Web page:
[Sca-cooks] Paper revsion (was Re: AoAs and such (was Cheese and appetizers))
christianetrue at earthlink.net
Fri Feb 22 10:24:04 PST 2008
I received my AoA fairly quickly, my shire is small and I got very heavily involved from the get-go. It's easy to get overlooked in a larger group, though, especially if everyone is very active and involved.
Back on a food topic, I'm revamping my paper on Muslims in Sicily, and in the recipes section, plan to compare more Arab-descended Sicilian and mainland dishes with medieval Arab recipes: for example, pasticcio ibn al-Thumna with bazmaward; scapece alla Vastese with samak musakbaj; sfinci with isfunj; qubbaita with fustuqiyya; and martorana with samak wa-Aqras (I chose this recipe because the resulting paste is put into wooden molds and made into fish, lambs, loaves, etc. — and there is still a tradition today in Sicily of molding marzipan with wooden and plaster molds, particularly the Easter lambs and the St. Joseph's day hearts).
Luqam al-Qadi also reminds me of this rather icky sweet my grandmother made every year at Christmas — small fried dough balls, not as big as sfinci, dipped in sugar syrup and sprinkled with tiny colored nonpareils. They typically lurked on a paper plate, congealed into a inedible pyramid. They were good fresh, but wound up being just decoration because they grew rock hard very quickly. Luqam al-Qadi calls for pieces of dough no larger than hazelnuts, fried, and dipped into sugar syrup and sprinkled with sugar — and indeed, Grandma's inedible treats were no larger than hazelnuts.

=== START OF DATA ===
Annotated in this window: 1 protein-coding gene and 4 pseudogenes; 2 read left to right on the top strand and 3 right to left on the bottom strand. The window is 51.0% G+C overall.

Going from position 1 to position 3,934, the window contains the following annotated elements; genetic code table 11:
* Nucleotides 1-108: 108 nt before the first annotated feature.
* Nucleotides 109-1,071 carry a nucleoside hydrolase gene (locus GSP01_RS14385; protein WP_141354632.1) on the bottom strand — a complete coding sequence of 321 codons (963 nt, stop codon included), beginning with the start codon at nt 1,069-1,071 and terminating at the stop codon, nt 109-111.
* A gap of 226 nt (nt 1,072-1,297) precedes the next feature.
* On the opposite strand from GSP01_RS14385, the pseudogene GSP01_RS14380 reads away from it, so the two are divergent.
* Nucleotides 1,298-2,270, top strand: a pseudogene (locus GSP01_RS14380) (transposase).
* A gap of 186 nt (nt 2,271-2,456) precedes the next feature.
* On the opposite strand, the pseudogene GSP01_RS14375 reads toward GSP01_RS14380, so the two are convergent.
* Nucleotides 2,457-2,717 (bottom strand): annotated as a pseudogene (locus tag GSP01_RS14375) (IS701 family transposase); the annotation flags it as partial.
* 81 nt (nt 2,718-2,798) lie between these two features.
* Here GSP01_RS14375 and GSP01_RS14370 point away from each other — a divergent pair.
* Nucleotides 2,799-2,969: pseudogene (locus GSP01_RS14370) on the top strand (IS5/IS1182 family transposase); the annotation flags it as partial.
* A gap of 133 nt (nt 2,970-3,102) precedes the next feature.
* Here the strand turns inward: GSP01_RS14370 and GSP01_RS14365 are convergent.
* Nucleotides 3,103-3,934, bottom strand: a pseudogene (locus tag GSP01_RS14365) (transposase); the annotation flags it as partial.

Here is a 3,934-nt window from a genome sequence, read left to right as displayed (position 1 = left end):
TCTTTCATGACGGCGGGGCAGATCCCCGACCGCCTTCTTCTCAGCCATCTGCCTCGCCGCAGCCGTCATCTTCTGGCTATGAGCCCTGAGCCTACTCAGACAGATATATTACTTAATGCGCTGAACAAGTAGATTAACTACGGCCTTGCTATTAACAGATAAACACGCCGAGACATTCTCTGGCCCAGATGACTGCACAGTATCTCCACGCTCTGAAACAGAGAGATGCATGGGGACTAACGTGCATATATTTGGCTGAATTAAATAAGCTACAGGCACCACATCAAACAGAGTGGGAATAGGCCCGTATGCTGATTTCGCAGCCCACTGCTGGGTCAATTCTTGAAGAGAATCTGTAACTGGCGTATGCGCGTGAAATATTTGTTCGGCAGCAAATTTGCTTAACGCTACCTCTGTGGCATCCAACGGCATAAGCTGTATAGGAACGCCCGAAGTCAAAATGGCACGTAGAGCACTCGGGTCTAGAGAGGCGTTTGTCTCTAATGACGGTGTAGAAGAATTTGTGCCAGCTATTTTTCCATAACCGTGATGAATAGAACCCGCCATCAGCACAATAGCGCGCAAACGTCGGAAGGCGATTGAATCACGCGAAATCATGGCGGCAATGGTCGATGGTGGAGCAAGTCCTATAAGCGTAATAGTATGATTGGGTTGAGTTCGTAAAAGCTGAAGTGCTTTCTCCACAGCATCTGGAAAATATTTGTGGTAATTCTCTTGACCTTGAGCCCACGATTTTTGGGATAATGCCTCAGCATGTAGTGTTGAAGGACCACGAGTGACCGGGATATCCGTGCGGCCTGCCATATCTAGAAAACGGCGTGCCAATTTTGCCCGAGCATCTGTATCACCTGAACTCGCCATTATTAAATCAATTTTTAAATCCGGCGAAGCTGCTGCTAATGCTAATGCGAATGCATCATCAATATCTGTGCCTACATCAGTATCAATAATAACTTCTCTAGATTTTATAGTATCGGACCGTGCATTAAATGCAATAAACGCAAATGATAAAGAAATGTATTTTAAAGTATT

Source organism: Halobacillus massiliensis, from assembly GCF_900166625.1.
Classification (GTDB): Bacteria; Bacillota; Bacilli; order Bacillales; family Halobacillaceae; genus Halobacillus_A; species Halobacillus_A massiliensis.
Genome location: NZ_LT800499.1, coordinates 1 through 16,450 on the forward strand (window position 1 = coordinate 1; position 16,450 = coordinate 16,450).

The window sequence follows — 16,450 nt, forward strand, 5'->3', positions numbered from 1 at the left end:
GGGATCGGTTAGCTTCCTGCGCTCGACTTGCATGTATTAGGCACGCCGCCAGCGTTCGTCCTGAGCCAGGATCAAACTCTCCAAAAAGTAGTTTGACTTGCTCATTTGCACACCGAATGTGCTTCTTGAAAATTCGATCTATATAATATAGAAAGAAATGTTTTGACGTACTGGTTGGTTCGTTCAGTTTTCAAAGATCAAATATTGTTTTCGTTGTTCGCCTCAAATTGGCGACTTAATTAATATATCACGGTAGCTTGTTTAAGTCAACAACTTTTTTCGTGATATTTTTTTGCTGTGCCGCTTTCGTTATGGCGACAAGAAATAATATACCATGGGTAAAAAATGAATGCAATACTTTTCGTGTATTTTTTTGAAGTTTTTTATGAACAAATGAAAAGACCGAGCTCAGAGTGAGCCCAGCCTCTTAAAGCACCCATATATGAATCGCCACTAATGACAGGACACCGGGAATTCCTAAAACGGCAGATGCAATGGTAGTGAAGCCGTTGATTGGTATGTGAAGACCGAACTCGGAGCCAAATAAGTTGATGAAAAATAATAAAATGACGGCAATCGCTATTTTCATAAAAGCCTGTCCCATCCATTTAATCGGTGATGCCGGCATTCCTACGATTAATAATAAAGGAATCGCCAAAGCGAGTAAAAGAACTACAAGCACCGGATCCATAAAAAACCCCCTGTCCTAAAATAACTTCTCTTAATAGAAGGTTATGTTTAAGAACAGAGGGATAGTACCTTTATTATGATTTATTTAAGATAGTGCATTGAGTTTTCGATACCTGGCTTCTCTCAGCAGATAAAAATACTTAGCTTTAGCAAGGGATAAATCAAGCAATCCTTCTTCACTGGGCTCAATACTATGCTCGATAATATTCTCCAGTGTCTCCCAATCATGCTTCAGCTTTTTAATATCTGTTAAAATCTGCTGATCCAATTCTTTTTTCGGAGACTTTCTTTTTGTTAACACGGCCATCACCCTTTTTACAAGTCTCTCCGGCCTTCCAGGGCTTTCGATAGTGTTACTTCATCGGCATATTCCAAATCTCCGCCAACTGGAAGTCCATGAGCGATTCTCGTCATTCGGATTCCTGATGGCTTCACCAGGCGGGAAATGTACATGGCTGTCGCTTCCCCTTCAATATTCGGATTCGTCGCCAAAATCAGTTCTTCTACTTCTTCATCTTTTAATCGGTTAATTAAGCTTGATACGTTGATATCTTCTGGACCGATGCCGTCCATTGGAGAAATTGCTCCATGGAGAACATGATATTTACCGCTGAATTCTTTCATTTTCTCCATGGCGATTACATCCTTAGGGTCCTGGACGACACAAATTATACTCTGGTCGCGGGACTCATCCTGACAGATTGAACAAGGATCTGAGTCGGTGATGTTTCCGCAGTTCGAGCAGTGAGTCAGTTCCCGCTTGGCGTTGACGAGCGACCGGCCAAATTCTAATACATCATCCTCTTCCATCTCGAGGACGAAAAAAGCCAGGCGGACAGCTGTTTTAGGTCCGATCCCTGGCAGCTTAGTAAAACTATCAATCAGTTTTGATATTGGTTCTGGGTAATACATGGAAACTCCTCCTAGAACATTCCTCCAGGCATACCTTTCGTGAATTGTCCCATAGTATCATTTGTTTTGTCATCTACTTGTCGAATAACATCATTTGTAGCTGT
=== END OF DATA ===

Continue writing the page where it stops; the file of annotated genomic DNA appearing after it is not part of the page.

Barad seems to be very similar to funnel cake, that Italian festival staple. Incidentally, I was looking up information about the town where my grandfather was born, in Calabria — Sellia Marina. This led me to YouTube, of all places, where there were several videos of a local saint's festival in Sellia Marina, with street games, etc. — and a funnel cake stand. No sausage and peppers, though!
Still looking for some recipes, and I realized that I've seen several references to samid (semolina) bread, but no recipes for the bread itself. The references in Perry are for a leavened bread. Anyone have a period samid bread recipe? I've got the ubiquitous pan riminciato for my modern bread.
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